For part one in the ‘History of Pets’ it is quite impossible to estimate how many pets there are worldwide. Suffice to say, it must be an astronomical number as there are 800 million dogs and cats alone.
A Boom Year
Estimates suggest the global pet care market will reach over ￡190 billion by the end of this decade. Although 2020 was not very lucrative for most industries, it was a boom year for pet care businesses due to several lockdowns and people working from home, leading pet owners to take more care of their animals.
But how and when did this all happen? Dog owners are probably proud to know that dogs were certainly the first animals to share our lives. But other animals have fascinated us for thousands of years and have crept, crawled or flown into our lives.
Let’s take a look!
The Ancient Egyptians (3,000- 1,500BC) had zoos that included pigeons, suggesting that such birds would also have been present in the gardens of wealthy members of society. Pigeons were probably the first domesticated bird. The ancient Chinese (1,500- 200BC) kept fancy pheasants in their palace gardens, and one could easily believe that these would be friendly and hand-fed.
Persian and Indian writers describe birds in their writings from 3,000 years ago, particularly parrots. The Ancient Greeks were also fond of parrots, while the Romans loved ravens for their ability to talk. The use of avaries and cages for their birds has always been fairly common among the rich. Keeping birds was popular in medieval times and through to the Victorian era.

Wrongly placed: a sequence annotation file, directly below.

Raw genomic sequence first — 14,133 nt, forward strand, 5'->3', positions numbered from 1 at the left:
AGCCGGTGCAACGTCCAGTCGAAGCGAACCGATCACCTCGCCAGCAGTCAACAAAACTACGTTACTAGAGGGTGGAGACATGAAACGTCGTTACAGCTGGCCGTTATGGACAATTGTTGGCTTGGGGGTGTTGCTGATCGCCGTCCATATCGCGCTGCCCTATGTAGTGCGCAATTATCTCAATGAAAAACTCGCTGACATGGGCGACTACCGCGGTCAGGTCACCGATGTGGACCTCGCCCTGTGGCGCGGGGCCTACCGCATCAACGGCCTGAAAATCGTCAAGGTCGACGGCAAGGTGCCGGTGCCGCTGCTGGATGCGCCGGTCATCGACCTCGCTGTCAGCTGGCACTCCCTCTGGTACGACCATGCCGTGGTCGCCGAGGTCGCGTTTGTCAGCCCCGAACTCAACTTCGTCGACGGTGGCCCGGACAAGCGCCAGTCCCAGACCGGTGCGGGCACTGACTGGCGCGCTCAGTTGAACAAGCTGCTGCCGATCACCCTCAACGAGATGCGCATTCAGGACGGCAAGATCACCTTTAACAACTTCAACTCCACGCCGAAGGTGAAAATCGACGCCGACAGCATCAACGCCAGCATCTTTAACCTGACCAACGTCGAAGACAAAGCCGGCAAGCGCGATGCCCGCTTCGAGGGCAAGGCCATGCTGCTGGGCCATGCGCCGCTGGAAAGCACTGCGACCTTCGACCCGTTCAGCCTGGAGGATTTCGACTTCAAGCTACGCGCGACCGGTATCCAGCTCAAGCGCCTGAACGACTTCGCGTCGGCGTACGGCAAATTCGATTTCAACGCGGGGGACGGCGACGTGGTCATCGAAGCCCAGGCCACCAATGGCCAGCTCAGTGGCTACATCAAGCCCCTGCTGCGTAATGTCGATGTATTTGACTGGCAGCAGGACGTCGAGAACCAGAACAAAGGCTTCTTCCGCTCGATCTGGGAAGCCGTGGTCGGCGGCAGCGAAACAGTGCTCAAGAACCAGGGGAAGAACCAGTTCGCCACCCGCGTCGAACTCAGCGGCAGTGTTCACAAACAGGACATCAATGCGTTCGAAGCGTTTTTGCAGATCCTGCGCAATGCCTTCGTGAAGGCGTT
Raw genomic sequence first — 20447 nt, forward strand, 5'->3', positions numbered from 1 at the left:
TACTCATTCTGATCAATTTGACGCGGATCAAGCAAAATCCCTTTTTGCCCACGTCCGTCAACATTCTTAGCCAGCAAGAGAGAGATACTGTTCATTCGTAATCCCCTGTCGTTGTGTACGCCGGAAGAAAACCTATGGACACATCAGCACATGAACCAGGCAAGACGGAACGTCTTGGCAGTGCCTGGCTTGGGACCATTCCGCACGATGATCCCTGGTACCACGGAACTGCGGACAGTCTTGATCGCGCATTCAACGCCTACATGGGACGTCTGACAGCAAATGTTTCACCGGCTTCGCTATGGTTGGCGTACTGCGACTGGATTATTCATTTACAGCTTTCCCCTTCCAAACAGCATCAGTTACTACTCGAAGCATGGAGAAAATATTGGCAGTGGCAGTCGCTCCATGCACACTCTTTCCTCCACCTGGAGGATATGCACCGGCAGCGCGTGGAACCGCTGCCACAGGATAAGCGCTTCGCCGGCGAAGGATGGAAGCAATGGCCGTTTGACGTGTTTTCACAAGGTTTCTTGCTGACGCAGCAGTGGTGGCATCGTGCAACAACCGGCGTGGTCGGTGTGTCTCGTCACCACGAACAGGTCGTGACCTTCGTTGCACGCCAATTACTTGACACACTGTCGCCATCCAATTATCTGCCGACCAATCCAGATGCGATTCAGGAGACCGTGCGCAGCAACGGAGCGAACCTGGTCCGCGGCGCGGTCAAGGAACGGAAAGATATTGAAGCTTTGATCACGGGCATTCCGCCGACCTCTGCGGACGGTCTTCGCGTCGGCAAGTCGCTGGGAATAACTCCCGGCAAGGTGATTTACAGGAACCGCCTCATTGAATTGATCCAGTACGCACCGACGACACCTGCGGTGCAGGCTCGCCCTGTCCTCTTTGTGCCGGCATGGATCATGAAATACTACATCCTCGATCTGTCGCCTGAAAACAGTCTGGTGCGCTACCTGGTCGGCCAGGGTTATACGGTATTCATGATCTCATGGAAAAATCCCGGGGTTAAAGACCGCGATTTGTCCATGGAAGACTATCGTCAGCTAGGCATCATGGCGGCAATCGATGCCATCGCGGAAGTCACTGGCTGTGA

Falcons were not pets, but have been a close working companion for thousands of years. The dove is another bird that has been popular for thousands of years. Used originally for sacrifice, it was mythologically a favourite of various gods. Maybe not a pet you can handle or fuss over, but certainly one you can admire and love from a distance.
Our modern-day cats descend from the “cat of the woods” (Felis silvestris) dating back about 12,000 years. This animal lived on the banks of the Euphrates and Tigris at the dawn of civilisation, before even Mesopotamia existed. They were without equal as rodent killers, protecting the essential crops brought in for winter.
However, it didn’t take long for them to establish themselves into people’s hearts, homes and religion. Ancient Egyptians believed cats were the physical form of the goddess Bastet. She was the goddess of protection, pleasure, and the bringer of good health, so the cat was of particular importance to Egyptian culture!
Cats actually fell out of favour in Victorian times, even becoming vilified. Dogs led the way then as pets, and the Victorian viewed cats as working animals at best and a bad omen at worse. By Edwardian times, they came back into favour amongst the upper class – their resurgence in popularity due to a large part to the artistic works of Louis Wain. It didn’t take them long then to slink their way back into the hearts of every other level of society.
Rabbits and hares go back as far as 40 million years ago when the break-up of the continents spread them in various forms around the world. The original European rabbit is about 4,000 years old. Being so tasty, people initially regarded them solely as items on a menu.
As a bonus, it was also straightforward for poorer farmers and families to raise them. However, when explorers introduced rabbits to Britain as food in the 12th century, there were quite quickly tales of female gentry taking them up as pets. By the 15th century, rabbits of various breeds, colours and sizes had appeared.
The most distinctive type of that time was the black and white Dutch rabbit – I had one of these in my youth, and it was simply adorable. For rabbits, the rest, as they say, is history, and the UK now has over a million bunnies in its homes! Next time, let’s look at those other pets that have become adored family members over the last thousands of years.
For more pet articles, click here.